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Bosses: True Stories of the Good, the Bad & the Ugly

By Lise Michaud

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Roger D’Aprix released his latest book titled Bosses: True Stories of the Good, the Bad & the Ugly.


Using solid data and diverse contributory testimony, the author takes a hard look at boss behaviour and how it impacts people and business results. This book is an invitation to bosses to take stock of the urgency to put people first in a dramatically changing world. 


In the following book review, Jim Shaffer explains why this book is a must-read.

Book Review by Jim Shaffer


Roger D’Aprix has just published another book that should serve as required reading for every project, team and corporate leader. 


“Bosses: True Stories of the Good, the Bad and the Ugly” is Roger’s eighth book. Each focuses on improving business results through better-managed communication.  The most powerful communication in an organization comes from leaders—or bosses—who communicate by what they say and what they do.


Why another book on this subject? As Bob Dylan once rightly said, ‘the times they are a-changin.’


Radical changes in the workforce are demanding that bosses up their game, as Roger explains.


“In the digital age organizations require greater innovation and creativity than ever before in pursuit of their disruptive and ambitious goals,” Roger says. “That innovation is an organization’s true competitive edge. And it relies heavily on the boss/employee relationship.” 


Roger invited 16 people, including myself, to serve as a panel of contributors who are expert on the subject of leadership communication. All are highly respected practitioners in the field and have deep experience in various phases of communication leadership, from corporate strategy to speech writing to leadership development and coaching.


Eleven of us on this panel have achieved IABC Fellow designations, the highest honor bestowed on any of its eight thousand members by the International Association of Business Communicators.  


Collectively, the panel of experts contribute real life-experiences that reinforce his or her view that company talent is often ill-served by an ill-prepared boss. And, not incidentally, that their experiences represent the so-called ‘state-of-the-art’ in the relationships of bosses and workers. For every story they offer—good, bad or ugly—there are tens of thousands more that go untold, lost for fear of retaliation or the belief that no one cares.


The Gallup Organization claims that companies select the wrong candidate for boss positions 82 percent of the time. Gallup also estimates that the collective cost of lousy bosses is somewhere around $500 billion annually.  Yet, as Roger’s book points out, bosses have been short-changed when it comes to training, development and ongoing support; an unforgivable neglect bordering on, if not actually, senior-leader malpractice.


“Bosses” shines a light on boss behavior – from exemplary to horrific. And while it may be more fun to dwell on the bad bosses, for comic relief if nothing else, Roger believes we need to learn from the good ones who serve as role models, recognizing that a “boss” can be defined as any holder of power, from CEO to team captain.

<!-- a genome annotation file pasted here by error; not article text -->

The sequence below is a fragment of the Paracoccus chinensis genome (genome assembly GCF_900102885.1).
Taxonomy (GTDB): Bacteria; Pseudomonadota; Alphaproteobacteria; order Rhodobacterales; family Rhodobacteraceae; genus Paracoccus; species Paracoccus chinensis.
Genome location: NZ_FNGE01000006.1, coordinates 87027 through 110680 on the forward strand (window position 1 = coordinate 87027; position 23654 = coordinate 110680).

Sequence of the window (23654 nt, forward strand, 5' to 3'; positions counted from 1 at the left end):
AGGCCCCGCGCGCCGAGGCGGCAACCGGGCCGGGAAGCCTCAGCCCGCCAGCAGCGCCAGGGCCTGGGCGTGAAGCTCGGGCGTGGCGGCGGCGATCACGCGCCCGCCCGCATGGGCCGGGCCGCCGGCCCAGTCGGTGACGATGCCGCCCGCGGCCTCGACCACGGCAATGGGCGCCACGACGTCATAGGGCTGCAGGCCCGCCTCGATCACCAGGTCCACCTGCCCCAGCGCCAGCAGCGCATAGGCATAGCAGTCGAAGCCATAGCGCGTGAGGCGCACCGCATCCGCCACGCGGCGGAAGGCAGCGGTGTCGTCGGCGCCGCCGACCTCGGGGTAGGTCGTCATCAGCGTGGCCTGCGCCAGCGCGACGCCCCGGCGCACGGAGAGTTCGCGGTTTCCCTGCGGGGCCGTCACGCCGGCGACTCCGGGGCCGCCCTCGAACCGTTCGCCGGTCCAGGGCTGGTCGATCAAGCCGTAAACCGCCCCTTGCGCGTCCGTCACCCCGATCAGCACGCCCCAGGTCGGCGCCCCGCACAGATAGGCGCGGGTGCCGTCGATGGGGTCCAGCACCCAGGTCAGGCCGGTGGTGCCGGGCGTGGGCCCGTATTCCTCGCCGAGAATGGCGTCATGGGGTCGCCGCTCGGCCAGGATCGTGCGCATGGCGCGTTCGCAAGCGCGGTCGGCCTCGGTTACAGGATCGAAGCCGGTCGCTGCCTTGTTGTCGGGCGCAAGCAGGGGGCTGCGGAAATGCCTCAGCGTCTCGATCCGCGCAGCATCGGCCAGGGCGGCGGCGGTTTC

Great bosses can take people and organizations to new heights through motivation and engagement. Conversely, lousy bosses can undermine performance and they’re also the primary reason people quit their jobs.  


These are justifiable reasons for emphasizing the importance of the role.


I’ve spent a lot of time studying business leaders over the years. My office bookcase has somewhere around 50 books about leadership, all written by well-recognized authors. 


One of the beauties of Roger’s new book is that he has consolidated major “boss issues” into one very readable book. 


As an example, Roger discusses David McGregor’s concepts of Theory X and Theory Y which are two conflicting theories of worker motivation.  Theory X is authoritarian. Theory Y is participatory. He describes why and how to capitalize on the thinking and action that needs to be taken to drive improved performance. In short, he gives the reader an excellent description and application of concepts and approaches to being a good boss. For me, “Bosses” is a relatively quick read related to numerous leadership issues. 


One of Roger’s major contributions to many organizations and their people is what is often referred to as the Communication Leadership Model, which encapsulates the employee’s needs at work into the following six questions. In Roger’s view, responding faithfully to these questions is the essence of what it means to be a good boss:


  • What’s my job?

  • How am I doing?

  • Does anyone care?

  • What are our goals as a team and how are we performing against them?

  • What’s our vision?

  • How can I help?


This book is one great read, packed with information that every leader should have in order to take people to incredible heights. 


This book review was originally published by The Leadership Report, Jim Shaffer Group.  


Bosses: True Stories of the Good, the Bad and the Ugly is available at

NEW - Looking for best-in-class internal communication training? Click here.

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Jim Shaffer, IABC Fellow, is an internationally recognized business adviser, author, speaker and leader of the Jim Shaffer Group. Shaffer was a principal and global leader of a Towers Perrin center of excellence. He was a practitioner in the firm’s change management consulting practice. He is the author of the book The Leadership Solution, and his clients have included some of the world’s most respected brands.

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